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Offense looking ‘distinctly different’
Bill Musgrave (Bruce Kluckhohn/US Presswire)
Posted Jul 29, 2012
Bill Musgrave had to curtail his offense with two new quarterbacks and a lockout in 2011. This year, with a full offseason and a returning starting quarterback, Musgrave is getting a chance to really put it together.
Bill Musgrave’s debut season with the Vikings could best be compared to
’s iffy hammie – tweaked, not torn.
Musgrave was hired to be the Vikings offensive coordinator in January 2011 when the Vikings made Leslie Frazier the full-time head coach and he brought Musgrave on board to lead the Vikings offense. With Brett Favre not coming back and a dearth of quarterback talent available in the draft, it was going to be Musgrave’s job to do in Minnesota what he did in Atlanta – help make an NFL newbie (
in Atlanta and
in Minnesota) a viable NFL quarterback.
The 2011 lockout took away the formative steps of bringing along Ponder. He ended up starting 10 games, but only because Donovan McNabb couldn’t close out significant second-half leads in the first three games of the season – all Vikings losses – and, at some point, Frazier, Musgrave and Rick Spielman decided the future is now, benched (and later released) McNabb and threw Ponder into the fire.
This time around, however, Musgrave has had a full offseason to work with his young offensive group – the concepts are now down, the execution is the only question.
“It’s distinctly different this year,” Musgrave said. “Our players are more prepared across the board and there are fewer unknowns – not only us coaches, but the players as well. We’re hoping to get a ton more accomplished.”
The important part of the offense – without
currently being viewed as the backbone of the offense – is the maturation of Christian Ponder as an NFL-ready quarterback looking to be the next Class of 2011 QB to step into the spotlight –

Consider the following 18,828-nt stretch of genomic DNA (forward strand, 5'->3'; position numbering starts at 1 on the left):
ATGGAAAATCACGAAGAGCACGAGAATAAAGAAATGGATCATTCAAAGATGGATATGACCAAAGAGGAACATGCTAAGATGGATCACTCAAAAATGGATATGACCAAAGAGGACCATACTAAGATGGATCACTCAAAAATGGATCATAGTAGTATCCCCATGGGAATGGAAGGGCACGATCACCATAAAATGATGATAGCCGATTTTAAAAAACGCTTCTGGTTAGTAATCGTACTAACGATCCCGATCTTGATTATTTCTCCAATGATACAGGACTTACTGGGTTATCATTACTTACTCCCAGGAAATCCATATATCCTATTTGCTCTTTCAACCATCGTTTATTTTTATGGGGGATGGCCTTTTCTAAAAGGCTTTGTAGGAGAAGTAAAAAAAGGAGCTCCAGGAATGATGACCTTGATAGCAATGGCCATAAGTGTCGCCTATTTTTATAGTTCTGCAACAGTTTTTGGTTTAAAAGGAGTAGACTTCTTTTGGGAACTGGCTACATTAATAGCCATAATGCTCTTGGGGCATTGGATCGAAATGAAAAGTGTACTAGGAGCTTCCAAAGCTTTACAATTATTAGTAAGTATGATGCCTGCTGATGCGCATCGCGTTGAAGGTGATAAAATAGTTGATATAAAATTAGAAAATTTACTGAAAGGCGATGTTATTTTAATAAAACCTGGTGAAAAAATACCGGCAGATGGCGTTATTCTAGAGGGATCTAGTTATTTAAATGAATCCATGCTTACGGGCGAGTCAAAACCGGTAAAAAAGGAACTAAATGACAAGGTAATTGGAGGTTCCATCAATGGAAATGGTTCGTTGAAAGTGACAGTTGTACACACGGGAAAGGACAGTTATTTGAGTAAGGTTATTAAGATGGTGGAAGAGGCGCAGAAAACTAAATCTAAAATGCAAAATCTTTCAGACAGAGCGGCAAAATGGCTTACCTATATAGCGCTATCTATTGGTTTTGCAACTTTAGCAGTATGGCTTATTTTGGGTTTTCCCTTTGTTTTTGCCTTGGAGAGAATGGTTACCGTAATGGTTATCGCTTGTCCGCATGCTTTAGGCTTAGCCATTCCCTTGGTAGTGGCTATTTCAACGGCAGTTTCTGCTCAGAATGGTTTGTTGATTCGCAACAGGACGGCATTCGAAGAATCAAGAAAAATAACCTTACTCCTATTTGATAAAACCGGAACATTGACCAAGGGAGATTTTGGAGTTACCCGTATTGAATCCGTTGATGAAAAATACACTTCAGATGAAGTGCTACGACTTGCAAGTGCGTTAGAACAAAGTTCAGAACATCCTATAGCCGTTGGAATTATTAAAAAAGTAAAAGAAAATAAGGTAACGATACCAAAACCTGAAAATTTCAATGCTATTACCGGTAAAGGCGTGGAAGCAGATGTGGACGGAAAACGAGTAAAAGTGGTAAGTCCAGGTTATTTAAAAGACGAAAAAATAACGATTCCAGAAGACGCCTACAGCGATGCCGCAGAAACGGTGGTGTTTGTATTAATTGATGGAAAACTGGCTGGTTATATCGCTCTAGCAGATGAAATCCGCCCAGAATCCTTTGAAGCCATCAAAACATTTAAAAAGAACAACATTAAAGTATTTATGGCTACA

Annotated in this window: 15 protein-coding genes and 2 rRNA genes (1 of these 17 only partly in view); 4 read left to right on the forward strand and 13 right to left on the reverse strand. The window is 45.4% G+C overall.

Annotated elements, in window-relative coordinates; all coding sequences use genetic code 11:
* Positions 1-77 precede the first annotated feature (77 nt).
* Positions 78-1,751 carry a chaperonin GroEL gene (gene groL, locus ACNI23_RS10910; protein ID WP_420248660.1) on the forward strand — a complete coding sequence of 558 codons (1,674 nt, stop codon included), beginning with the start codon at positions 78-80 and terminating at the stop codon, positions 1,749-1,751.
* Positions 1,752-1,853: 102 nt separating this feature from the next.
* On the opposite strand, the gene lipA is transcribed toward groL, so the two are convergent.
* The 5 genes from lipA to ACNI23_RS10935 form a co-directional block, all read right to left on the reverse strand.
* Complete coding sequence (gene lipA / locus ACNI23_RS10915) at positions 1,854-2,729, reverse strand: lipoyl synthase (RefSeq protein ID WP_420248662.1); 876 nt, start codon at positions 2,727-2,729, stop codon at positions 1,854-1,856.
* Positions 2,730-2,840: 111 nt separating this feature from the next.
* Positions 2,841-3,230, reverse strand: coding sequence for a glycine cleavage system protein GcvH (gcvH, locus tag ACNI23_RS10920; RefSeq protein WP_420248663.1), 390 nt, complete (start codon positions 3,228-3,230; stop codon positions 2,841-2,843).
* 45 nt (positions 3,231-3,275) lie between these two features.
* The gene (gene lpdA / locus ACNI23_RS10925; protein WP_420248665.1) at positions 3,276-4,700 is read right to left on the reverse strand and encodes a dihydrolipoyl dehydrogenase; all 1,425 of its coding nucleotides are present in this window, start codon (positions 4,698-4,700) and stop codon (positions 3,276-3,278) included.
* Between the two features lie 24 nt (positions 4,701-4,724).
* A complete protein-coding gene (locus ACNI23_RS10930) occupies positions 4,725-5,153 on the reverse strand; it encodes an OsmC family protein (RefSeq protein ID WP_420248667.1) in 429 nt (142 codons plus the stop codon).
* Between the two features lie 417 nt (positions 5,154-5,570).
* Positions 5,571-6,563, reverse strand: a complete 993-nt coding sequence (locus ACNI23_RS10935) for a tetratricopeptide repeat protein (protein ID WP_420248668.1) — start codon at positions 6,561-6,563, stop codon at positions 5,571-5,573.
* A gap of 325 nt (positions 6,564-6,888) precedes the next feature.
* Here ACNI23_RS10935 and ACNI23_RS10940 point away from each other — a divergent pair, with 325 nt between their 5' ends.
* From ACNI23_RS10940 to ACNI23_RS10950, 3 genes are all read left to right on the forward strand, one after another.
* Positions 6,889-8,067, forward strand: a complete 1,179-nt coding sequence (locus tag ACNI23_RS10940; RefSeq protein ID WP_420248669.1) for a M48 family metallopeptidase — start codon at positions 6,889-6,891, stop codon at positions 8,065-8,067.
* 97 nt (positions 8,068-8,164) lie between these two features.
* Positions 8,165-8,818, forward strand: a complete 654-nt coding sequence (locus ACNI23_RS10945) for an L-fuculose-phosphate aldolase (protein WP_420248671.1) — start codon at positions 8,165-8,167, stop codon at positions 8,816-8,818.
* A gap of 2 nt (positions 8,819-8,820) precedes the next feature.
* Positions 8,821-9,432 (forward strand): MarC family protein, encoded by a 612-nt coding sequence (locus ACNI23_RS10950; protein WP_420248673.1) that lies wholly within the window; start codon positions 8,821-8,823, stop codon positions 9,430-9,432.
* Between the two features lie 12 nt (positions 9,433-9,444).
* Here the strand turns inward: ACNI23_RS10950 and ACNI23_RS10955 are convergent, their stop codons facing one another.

have both earned their local stripes. Blaine “Sunshine” Gabbert has yet to find his groove and
is wondering if anyone remembers the Titans’ first-round pick from a year ago.
Musgrave said Ponder is well ahead of where he was a year ago at this time – which was learning the concepts of what Musgrave had in mind but not having practical live-action applications. With the NFL labor peace at a current state détente, Ponder has had a full offseason spent like a fixture at Winter Park and the difference in his level of understanding of the Musgrave’s offense is pronounced.
“Christian has a greater working knowledge of our system now than he did 12 months ago – hopefully more than he did when we started in May getting on the field,” Musgrave said. “We’re going to continue to ramp him up and ramp our whole offense up based on what they can handle. We definitely want to get good at some things and not spread any of our players too thin with too much volume.”
One has to wonder just how “Big Bang Theory” the Musgrave offense is. Clearly, the Vikings offense is getting newer (and they hope improved), but it may be time to see the full scope of what Brad Childress would have likely called a “kick ass offense.” In the NFL there isn’t time to baby-step an offense when you got scuttled out of it in your first year. If a significant improvement isn’t made, the double-secret probation portion of the Musgrave offense may never see the light of day.
The Vikings and the City of Mankato are working on extending their agreement to hold training camp in the southern Minnesota town. The team has been conducting training camp in Mankato for nearly half a century and are in the final year of their current four-year agreement. Estimates are that Vikings fans generate about $5 million to the local Mankato economy each year by conducting camp at Minnesota State-Mankato.
Mankato officials are likely extremely pleased that the Arden Hills stadium proposal did a face-plant. Almost every NFL team used to conduct training camp at college campuses near the city in which they play. But, as the ability to capture revenues for teams has become more heightened through awareness of new revenue streams, when teams build new stadiums, they often incorporate a practice facility that can be used to increase in-house team revenues. With the Metrodome site unable to include an adjacent practice facility, the likelihood of keeping training camp in Mankato for years to come has been greatly enhanced.
Former Viking Stu Voigt agreed to a $15,000 fine to avoid going to battle with the FDIC (Federal Deposit Insurance Corporation) over allegations of financial misconduct. The FDIC had threatened to impose a fine as high as $125,000 against Voigt, who was accused of supporting high-risk lending chair of First Commercial Bank in Bloomington to a company that Voigt himself had a financial stake in. While part of the settlement didn’t require Voigt to admit any official wrongdoing, it stipulated that he won’t be involved in banking again.
John Holler has been writing about the Vikings for more than a decade for
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